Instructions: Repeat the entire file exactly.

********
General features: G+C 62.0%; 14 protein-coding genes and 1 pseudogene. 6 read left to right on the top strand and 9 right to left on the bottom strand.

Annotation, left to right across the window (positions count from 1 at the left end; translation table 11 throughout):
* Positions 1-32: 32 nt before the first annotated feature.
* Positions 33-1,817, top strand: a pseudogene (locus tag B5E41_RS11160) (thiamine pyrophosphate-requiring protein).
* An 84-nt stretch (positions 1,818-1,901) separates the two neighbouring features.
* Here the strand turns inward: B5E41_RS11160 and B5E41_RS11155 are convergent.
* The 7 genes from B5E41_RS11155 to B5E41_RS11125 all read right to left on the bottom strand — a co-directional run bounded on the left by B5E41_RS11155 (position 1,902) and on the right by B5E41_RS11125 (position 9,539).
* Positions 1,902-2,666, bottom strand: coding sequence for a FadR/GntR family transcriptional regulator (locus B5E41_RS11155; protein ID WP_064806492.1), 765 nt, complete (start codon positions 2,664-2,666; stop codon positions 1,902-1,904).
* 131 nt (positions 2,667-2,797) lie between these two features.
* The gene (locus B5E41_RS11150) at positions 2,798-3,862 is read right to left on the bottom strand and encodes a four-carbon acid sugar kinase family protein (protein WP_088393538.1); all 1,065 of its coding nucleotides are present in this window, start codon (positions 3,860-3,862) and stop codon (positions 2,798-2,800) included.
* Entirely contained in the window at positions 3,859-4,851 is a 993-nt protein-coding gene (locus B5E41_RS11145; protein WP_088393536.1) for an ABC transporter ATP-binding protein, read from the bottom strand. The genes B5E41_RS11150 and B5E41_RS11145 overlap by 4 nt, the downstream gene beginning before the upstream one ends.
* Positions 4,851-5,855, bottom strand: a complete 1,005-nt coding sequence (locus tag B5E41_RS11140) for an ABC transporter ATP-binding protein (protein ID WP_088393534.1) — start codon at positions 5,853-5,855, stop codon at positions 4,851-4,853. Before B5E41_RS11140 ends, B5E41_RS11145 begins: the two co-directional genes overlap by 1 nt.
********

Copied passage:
General features: G+C 62.0%; 14 protein-coding genes and 1 pseudogene. 6 read left to right on the top strand and 9 right to left on the bottom strand.

Annotation, left to right across the window (positions count from 1 at the left end; translation table 11 throughout):
* Positions 1-32: 32 nt before the first annotated feature.
* Positions 33-1,817, top strand: a pseudogene (locus tag B5E41_RS11160) (thiamine pyrophosphate-requiring protein).
* An 84-nt stretch (positions 1,818-1,901) separates the two neighbouring features.
* Here the strand turns inward: B5E41_RS11160 and B5E41_RS11155 are convergent.
* The 7 genes from B5E41_RS11155 to B5E41_RS11125 all read right to left on the bottom strand — a co-directional run bounded on the left by B5E41_RS11155 (position 1,902) and on the right by B5E41_RS11125 (position 9,539).
* Positions 1,902-2,666, bottom strand: coding sequence for a FadR/GntR family transcriptional regulator (locus B5E41_RS11155; protein ID WP_064806492.1), 765 nt, complete (start codon positions 2,664-2,666; stop codon positions 1,902-1,904).
* 131 nt (positions 2,667-2,797) lie between these two features.
* The gene (locus B5E41_RS11150) at positions 2,798-3,862 is read right to left on the bottom strand and encodes a four-carbon acid sugar kinase family protein (protein WP_088393538.1); all 1,065 of its coding nucleotides are present in this window, start codon (positions 3,860-3,862) and stop codon (positions 2,798-2,800) included.
* Entirely contained in the window at positions 3,859-4,851 is a 993-nt protein-coding gene (locus B5E41_RS11145; protein WP_088393536.1) for an ABC transporter ATP-binding protein, read from the bottom strand. The genes B5E41_RS11150 and B5E41_RS11145 overlap by 4 nt, the downstream gene beginning before the upstream one ends.
* Positions 4,851-5,855, bottom strand: a complete 1,005-nt coding sequence (locus tag B5E41_RS11140) for an ABC transporter ATP-binding protein (protein ID WP_088393534.1) — start codon at positions 5,853-5,855, stop codon at positions 4,851-4,853. Before B5E41_RS11140 ends, B5E41_RS11145 begins: the two co-directional genes overlap by 1 nt.